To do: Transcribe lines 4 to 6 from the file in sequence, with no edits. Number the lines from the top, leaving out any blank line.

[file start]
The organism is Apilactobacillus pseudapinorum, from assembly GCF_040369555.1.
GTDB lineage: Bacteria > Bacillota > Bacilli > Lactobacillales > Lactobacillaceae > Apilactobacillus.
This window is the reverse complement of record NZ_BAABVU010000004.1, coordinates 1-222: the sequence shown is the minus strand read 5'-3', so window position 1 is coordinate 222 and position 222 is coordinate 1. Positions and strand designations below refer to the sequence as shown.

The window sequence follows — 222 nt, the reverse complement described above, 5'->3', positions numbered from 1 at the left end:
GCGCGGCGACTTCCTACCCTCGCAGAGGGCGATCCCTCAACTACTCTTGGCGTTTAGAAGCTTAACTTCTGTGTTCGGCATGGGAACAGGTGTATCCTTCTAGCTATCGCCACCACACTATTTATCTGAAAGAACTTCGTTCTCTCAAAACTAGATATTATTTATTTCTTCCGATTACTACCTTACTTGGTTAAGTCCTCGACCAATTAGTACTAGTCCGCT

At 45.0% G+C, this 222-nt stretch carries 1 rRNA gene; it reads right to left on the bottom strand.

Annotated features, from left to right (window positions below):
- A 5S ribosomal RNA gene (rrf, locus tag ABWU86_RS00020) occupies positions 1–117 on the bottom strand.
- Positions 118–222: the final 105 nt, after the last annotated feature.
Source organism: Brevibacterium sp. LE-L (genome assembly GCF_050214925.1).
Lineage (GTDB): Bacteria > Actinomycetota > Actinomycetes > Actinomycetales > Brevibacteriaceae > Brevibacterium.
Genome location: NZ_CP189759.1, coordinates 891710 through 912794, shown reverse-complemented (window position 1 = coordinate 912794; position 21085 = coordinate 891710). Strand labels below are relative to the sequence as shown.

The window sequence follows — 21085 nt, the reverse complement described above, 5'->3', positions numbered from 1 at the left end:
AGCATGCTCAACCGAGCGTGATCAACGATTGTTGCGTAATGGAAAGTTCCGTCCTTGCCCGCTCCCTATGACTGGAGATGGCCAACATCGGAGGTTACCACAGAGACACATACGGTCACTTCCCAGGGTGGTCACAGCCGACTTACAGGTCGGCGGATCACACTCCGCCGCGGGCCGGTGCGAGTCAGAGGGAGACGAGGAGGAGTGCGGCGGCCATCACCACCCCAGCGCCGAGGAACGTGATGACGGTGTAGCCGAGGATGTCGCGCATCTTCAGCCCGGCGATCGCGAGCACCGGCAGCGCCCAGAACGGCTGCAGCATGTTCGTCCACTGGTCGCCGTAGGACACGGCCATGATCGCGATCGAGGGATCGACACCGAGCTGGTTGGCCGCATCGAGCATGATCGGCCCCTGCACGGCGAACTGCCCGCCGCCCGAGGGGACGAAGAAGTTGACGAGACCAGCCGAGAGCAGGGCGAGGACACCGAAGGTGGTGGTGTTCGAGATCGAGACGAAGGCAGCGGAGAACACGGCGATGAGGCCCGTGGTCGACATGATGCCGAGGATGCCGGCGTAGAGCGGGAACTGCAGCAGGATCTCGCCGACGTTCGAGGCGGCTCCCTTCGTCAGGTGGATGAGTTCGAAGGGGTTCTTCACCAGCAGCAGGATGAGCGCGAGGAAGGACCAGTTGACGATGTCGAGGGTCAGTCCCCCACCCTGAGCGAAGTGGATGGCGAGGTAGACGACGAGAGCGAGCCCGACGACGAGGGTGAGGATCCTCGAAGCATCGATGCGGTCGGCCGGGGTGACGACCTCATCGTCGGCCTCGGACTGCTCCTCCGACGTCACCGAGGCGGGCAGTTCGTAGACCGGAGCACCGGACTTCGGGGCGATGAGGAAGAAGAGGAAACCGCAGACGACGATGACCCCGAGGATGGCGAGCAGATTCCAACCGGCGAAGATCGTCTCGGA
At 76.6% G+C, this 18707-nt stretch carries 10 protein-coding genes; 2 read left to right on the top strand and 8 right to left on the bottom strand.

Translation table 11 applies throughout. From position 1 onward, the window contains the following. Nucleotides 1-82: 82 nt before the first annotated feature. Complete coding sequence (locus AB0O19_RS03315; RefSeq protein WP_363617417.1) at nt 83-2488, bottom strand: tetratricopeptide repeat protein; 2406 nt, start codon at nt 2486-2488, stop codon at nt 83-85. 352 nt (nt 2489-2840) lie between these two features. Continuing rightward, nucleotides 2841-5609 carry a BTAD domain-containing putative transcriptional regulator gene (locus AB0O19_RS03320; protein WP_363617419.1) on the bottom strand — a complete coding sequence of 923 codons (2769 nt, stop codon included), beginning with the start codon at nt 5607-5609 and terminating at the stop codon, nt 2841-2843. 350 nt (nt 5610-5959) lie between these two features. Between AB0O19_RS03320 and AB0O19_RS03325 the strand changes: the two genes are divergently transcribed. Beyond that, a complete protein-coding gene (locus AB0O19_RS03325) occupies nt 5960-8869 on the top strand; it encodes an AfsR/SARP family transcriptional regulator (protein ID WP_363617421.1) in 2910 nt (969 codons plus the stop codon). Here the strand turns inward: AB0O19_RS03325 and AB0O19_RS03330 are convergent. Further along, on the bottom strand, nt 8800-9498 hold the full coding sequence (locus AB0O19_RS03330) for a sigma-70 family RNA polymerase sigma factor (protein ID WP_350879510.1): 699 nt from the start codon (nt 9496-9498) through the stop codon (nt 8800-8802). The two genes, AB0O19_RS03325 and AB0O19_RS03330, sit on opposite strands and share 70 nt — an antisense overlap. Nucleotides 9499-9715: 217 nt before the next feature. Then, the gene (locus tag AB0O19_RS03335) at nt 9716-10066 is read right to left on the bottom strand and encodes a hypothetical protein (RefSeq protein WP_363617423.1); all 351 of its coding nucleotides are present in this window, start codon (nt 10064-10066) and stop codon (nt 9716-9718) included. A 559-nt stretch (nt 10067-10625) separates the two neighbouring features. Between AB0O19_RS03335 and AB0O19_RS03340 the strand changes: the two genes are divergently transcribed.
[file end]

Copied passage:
The window sequence follows — 222 nt, the reverse complement described above, 5'->3', positions numbered from 1 at the left end:
GCGCGGCGACTTCCTACCCTCGCAGAGGGCGATCCCTCAACTACTCTTGGCGTTTAGAAGCTTAACTTCTGTGTTCGGCATGGGAACAGGTGTATCCTTCTAGCTATCGCCACCACACTATTTATCTGAAAGAACTTCGTTCTCTCAAAACTAGATATTATTTATTTCTTCCGATTACTACCTTACTTGGTTAAGTCCTCGACCAATTAGTACTAGTCCGCT

At 45.0% G+C, this 222-nt stretch carries 1 rRNA gene; it reads right to left on the bottom strand.